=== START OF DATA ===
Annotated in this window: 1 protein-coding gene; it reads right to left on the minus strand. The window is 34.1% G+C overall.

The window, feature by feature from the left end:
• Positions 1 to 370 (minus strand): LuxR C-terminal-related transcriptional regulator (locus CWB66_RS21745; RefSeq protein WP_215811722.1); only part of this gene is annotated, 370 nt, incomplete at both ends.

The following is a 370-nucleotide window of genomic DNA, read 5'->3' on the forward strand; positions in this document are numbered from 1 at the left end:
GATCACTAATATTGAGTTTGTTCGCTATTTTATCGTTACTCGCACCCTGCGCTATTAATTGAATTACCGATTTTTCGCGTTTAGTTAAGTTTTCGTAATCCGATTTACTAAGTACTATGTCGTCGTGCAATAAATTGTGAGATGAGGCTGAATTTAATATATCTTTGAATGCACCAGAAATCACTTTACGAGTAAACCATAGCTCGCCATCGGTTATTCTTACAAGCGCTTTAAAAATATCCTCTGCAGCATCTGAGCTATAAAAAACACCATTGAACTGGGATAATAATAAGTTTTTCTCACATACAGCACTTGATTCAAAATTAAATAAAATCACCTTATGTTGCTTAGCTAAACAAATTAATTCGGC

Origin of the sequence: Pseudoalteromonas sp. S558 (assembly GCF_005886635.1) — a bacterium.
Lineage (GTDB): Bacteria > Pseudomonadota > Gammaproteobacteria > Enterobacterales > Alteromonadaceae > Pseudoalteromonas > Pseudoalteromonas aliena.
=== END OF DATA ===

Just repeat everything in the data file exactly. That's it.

Annotated in this window: 1 protein-coding gene; it reads right to left on the minus strand. The window is 34.1% G+C overall.

The window, feature by feature from the left end:
• Positions 1 to 370 (minus strand): LuxR C-terminal-related transcriptional regulator (locus CWB66_RS21745; RefSeq protein WP_215811722.1); only part of this gene is annotated, 370 nt, incomplete at both ends.

The following is a 370-nucleotide window of genomic DNA, read 5'->3' on the forward strand; positions in this document are numbered from 1 at the left end:
GATCACTAATATTGAGTTTGTTCGCTATTTTATCGTTACTCGCACCCTGCGCTATTAATTGAATTACCGATTTTTCGCGTTTAGTTAAGTTTTCGTAATCCGATTTACTAAGTACTATGTCGTCGTGCAATAAATTGTGAGATGAGGCTGAATTTAATATATCTTTGAATGCACCAGAAATCACTTTACGAGTAAACCATAGCTCGCCATCGGTTATTCTTACAAGCGCTTTAAAAATATCCTCTGCAGCATCTGAGCTATAAAAAACACCATTGAACTGGGATAATAATAAGTTTTTCTCACATACAGCACTTGATTCAAAATTAAATAAAATCACCTTATGTTGCTTAGCTAAACAAATTAATTCGGC

Origin of the sequence: Pseudoalteromonas sp. S558 (assembly GCF_005886635.1) — a bacterium.
Lineage (GTDB): Bacteria > Pseudomonadota > Gammaproteobacteria > Enterobacterales > Alteromonadaceae > Pseudoalteromonas > Pseudoalteromonas aliena.